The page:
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Professor Cholik Chan is acknowledged in the OnlinePhDProgram.org article recognizing the compelling work of professors at some of the top research universities in the United States. The article recognizes faculty from universities across the U.S. that are designated as having high or very high research activity on the Carnegie Classification of Institutions of Higher Education.  Dr. Chan centers his work on heat transfer, materials processing, and boundary element methods. He’s been awarded for leadership, as well as his research. Link





Peiwen "Perry" Li will be the principal investigator on this project where his team and the teams from Georgia Tech and ASU Poly will be working together to find cost effective solar energy. Their focus will include new materials and fluids that optimize the effective generation and logistical handling of solar power.

More information can be found on the below links which include an article from the ARIZONAengineer_online and the ASME Energy Forum.  






When asked what made this year's contest different, Ryan Crompton grinned.

"They have to carry this," he said.

He reached into his jacket pocket to reveal what he meant: a small toy soldier.

This year's "Taking Flight Design Challenge" - a paper-plane contest - required participants to incorporate the payload of a small soldier.

Monday's competition was part of the University of Arizona's Engineers Week. It's a nationally observed event in its 60th year and meant to spotlight engineers' contributions to society.

UA students from several engineering clubs competed in the event, which involved designing and building paper airplanes. The students were given two pieces of paper and tools such as scissors, tape, paper clips and tape measures. While it may sound like a piece of cake to make a paper plane fly, designing it to fly the farthest is a bigger challenge.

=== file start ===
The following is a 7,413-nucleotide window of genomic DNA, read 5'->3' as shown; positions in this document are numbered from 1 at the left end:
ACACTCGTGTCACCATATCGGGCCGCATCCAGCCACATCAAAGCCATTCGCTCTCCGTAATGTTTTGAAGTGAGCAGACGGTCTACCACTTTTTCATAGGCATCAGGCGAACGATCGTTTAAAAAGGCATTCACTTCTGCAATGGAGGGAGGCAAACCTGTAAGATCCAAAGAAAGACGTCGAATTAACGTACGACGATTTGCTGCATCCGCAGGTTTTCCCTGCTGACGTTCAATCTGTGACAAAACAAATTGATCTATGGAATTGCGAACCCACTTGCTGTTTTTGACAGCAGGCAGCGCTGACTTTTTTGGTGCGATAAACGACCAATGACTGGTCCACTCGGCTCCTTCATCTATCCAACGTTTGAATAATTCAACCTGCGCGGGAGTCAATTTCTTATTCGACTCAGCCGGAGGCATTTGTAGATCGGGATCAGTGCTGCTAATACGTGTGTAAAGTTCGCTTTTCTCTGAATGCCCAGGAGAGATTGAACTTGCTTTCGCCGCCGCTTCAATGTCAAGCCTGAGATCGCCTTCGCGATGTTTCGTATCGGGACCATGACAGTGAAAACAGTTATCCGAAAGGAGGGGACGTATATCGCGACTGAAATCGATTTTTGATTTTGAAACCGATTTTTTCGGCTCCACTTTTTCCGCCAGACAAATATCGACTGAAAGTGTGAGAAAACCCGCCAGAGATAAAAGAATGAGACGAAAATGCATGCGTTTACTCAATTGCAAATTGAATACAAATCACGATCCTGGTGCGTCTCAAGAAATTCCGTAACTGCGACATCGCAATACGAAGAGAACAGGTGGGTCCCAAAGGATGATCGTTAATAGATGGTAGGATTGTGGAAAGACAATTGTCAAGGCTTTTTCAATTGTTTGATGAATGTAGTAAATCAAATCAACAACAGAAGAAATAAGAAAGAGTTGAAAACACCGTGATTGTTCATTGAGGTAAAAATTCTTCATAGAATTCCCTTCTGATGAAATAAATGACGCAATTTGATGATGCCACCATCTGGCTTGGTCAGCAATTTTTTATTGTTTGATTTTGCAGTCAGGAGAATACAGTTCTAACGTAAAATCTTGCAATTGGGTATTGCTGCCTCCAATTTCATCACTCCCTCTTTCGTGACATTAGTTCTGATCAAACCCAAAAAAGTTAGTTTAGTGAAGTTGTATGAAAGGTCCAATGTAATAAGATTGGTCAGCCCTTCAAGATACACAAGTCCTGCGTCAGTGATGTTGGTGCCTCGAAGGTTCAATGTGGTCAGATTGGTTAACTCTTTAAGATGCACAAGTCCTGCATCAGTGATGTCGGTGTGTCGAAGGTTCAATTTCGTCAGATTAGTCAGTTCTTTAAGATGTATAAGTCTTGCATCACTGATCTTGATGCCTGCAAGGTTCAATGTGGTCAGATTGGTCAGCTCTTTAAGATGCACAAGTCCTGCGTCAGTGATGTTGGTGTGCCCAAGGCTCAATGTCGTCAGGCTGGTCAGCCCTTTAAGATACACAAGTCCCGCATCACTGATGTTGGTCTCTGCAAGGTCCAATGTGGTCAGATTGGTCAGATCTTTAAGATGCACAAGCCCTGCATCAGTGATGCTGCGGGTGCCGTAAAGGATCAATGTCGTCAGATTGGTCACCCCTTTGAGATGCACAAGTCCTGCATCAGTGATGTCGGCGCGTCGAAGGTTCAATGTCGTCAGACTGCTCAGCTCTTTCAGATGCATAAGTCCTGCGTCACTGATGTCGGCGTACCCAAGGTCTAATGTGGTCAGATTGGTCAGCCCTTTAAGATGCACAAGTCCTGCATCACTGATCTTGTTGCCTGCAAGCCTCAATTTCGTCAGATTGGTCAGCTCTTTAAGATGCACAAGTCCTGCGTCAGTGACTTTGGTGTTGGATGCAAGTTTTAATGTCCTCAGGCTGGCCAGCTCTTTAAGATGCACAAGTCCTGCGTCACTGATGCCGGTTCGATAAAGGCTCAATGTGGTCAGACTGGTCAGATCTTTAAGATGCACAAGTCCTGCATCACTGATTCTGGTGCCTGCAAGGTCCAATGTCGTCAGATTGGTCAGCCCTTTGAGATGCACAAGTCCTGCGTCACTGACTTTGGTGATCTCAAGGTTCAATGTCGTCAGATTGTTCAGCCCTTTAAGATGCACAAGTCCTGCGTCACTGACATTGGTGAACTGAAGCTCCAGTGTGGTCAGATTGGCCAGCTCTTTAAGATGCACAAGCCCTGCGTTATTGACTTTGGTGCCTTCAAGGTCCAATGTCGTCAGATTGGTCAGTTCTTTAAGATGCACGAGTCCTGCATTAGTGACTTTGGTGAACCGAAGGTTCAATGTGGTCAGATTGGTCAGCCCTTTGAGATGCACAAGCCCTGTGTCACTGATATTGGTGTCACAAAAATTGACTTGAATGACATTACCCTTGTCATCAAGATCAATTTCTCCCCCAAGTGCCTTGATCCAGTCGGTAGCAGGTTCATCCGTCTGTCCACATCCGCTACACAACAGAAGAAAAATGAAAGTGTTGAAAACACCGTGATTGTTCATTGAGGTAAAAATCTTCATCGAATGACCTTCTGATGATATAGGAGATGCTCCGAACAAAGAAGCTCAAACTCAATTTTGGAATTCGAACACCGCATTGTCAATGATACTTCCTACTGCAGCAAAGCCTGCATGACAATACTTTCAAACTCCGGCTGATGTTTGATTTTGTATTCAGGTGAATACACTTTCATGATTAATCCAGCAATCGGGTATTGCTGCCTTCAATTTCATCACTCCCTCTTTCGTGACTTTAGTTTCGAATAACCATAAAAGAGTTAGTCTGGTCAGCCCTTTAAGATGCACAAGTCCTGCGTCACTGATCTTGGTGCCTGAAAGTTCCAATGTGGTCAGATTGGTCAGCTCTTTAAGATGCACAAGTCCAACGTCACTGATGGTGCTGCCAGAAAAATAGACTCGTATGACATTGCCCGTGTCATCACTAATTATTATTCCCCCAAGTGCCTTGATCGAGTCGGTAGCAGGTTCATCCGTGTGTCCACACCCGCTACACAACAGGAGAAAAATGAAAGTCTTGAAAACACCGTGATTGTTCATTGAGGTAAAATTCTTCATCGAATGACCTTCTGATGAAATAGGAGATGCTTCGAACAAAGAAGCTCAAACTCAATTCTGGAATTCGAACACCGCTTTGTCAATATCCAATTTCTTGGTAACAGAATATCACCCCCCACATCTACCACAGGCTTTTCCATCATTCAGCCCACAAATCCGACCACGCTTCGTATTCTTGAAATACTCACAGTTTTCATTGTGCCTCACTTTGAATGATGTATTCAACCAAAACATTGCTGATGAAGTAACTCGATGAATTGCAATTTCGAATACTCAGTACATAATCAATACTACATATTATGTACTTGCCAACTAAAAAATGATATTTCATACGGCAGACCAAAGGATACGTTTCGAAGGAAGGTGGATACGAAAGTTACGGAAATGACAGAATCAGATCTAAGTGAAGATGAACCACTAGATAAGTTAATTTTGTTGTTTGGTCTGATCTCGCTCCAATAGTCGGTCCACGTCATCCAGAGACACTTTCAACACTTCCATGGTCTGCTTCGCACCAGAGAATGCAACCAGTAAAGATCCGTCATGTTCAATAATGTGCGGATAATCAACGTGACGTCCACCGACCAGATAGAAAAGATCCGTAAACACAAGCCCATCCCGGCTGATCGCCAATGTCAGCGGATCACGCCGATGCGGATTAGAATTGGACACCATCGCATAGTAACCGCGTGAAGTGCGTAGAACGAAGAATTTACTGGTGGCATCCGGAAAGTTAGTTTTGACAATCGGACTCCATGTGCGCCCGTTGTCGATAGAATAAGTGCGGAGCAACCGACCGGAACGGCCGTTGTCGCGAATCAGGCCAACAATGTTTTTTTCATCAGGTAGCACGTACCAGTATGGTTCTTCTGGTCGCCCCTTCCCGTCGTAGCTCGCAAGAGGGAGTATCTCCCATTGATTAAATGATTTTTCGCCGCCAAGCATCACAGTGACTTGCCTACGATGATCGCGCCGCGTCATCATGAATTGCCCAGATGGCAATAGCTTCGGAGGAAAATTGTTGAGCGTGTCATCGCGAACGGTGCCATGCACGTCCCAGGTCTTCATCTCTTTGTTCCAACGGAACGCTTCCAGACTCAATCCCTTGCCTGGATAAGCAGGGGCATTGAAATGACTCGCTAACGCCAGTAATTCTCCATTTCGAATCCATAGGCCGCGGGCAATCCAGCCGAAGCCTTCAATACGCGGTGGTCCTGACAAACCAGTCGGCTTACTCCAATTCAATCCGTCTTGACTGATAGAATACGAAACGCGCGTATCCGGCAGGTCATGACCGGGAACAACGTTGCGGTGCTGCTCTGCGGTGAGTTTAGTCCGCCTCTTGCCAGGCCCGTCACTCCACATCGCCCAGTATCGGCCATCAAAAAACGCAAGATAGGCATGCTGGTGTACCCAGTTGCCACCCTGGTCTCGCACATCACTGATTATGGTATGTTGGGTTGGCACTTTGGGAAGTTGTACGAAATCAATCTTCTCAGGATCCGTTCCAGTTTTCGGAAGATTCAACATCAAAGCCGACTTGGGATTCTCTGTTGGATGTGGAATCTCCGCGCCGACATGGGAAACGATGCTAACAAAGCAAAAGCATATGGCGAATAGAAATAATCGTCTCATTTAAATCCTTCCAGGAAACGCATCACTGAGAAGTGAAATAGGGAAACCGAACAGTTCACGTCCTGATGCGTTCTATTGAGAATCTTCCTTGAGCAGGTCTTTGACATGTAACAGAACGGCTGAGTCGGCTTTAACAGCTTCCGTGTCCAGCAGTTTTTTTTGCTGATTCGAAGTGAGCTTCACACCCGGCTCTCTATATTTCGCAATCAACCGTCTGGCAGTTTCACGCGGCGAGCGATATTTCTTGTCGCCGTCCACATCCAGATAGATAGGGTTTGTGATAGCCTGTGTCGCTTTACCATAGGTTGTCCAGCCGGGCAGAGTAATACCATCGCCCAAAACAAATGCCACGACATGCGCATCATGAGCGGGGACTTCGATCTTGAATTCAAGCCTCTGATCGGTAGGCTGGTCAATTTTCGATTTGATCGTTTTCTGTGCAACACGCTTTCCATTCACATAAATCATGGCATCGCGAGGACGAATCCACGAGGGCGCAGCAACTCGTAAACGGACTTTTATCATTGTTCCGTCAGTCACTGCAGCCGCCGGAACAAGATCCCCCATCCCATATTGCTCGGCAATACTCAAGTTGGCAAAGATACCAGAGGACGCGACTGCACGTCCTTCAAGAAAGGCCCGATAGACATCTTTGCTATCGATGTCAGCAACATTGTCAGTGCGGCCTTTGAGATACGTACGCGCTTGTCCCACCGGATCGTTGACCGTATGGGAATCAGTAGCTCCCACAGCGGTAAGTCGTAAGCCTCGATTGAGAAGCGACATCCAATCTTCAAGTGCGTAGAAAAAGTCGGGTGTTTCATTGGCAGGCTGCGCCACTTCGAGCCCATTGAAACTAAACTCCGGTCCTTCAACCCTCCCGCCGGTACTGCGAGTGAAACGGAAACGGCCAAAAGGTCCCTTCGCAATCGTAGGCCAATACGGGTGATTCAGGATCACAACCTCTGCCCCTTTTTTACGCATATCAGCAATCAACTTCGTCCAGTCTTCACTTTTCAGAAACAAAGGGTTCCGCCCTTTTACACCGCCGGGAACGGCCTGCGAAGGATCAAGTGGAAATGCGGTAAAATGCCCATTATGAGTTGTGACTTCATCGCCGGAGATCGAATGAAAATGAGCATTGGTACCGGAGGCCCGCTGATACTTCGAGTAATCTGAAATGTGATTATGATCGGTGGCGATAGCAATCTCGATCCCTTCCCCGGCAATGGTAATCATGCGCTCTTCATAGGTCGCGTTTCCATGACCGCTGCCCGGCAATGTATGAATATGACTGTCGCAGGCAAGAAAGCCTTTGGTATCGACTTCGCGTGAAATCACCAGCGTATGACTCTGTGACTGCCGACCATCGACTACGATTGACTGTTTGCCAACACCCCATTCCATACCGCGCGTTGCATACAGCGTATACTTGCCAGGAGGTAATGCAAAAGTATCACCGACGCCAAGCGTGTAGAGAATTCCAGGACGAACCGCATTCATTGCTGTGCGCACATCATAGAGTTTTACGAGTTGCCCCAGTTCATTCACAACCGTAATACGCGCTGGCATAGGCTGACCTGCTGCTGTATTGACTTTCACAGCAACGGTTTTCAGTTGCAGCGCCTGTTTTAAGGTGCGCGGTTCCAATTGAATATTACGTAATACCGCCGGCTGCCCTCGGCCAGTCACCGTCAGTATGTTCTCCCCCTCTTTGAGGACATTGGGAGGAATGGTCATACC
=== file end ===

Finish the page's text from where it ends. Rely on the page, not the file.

This year, other challenges were added as well: Only one student was allowed to see the memo detailing the rules, while only two other group members were allowed to test designs. Windy...



 


By Pete Brown - June 28, 2012, 11:54 am
Ricardo Sanfelice, an assistant professor in the UA aerospace and mechanical engineering department, recently received a grant of $400,000 from the National Science Foundation to research smart grid systems.

This NSF award is Sanfelice's second grant this year related to hybrid systems research. The first was an award of $360,000 from the Air Force Office of Scientific Research to research the design of control algorithms for autonomous vehicles in adversarial environments.

Sanfelice was awarded the 5-year NSF grant under its prestigious Faculty Early Career Development Program. The program supports junior faculty who exemplify the role of teacher-scholars through outstanding research, excellent education, and the integration of education and research. The award also recognizes junior faculty with great potential to become future leaders in their areas of research.

Sanfelice received the AFOSR award through the agency's Young Investigator Program, which awards about $18 million in grants to young...



University of Arizona College of Engineering